The Long March

This photographic journey began 70 years later to the week of 28th January 1945 covering the route my Uncle Douglas and 2,000 fellow POWs, from the infamous North Compound of Stalag Luft III (location of The Wooden Horse escape October 1943 and The Great Escape March 1944), took on The Long March from Sagan to Lubeck. where they reached their point of liberation 3 months later. What elements from 1945 have remained for me as I walked in their footsteps? What has changed? The extreme sub zero temperatures of that 1945 winter could not be replicated by mother nature 70 years later. Travelling the route of The Long March would let me get as close to the Uncle I sadly never met.

The march from Stalag Luft III in Silesia began on 28th January 1945. The march was in three stages. The first by foot, when over 10,000 prisoners from all five Stalag Luft compounds were force-marched west along icy roads for around 100km from the prison camp in Poland to Spremberg railway station, in eastern Germany. This leg took approxamately six-and-a-half days (times varied according to where in the column each group was) with the initial destination of Spremberg reached in the afternoon of 2nd February. It would seem that, because Sagan station was not connected to the main German rail network, the prisoners had to trek west in order to access a railhead linked to the Reich system which could transport them north-east.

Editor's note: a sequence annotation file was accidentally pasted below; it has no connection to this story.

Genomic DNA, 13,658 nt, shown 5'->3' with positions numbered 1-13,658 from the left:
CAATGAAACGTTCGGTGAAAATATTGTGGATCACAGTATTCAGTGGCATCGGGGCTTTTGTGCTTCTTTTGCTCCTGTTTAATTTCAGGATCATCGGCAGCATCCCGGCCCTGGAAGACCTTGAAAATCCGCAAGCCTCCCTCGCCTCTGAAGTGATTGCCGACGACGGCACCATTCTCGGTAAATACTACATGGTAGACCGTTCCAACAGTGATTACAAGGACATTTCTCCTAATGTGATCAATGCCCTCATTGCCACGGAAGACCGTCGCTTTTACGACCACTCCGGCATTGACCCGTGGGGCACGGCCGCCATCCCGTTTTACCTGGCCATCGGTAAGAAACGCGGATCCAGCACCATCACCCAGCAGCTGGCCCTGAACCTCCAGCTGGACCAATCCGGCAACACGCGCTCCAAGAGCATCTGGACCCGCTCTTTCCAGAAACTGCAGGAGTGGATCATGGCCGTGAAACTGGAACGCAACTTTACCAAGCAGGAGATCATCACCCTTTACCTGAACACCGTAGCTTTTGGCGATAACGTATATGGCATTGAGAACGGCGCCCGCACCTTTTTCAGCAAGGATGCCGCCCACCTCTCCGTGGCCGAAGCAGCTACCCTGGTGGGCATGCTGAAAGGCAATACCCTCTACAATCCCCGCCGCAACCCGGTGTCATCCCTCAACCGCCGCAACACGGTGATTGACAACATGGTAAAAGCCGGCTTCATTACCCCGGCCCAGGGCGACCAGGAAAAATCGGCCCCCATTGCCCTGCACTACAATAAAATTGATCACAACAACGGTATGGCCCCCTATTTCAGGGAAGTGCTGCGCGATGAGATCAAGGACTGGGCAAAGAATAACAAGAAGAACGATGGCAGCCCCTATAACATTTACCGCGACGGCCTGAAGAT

The second stage was travelled by rail in battered cattle trucks. These contained more then 40 men each rolling out of Spremberg at around 23.00 hrs on the 2nd February, finishing their journey at around 16.30 hrs on 4th February, after between 41 and 48 hours travelling; (estimates vary, some groups arriving later than others). The trip had taken place in appallingly unsanitary conditions, the only hygiene facility being a bucket in the centre of each wagon. The total distance covered was around 620km. This was to Tarmstadt and Westertimke reaching Marlag und Milag Nord naval POW camp, 96 km north of Hannover.

The third stage was back on foot from Camp Marlag und Nord, Westertimke, covering another 400 kms on foot through Hamburg up to, for my Uncle's group, the small village of Trenthorst 10km outside Lubeck. It was at midday 2nd May 1945 that they were liberated in Trenthorst...just 6 days before VE Day.

Four images from this selection were shortlisted for The Royal Photographic Society's International Photography 160th Exhibition in London 2017.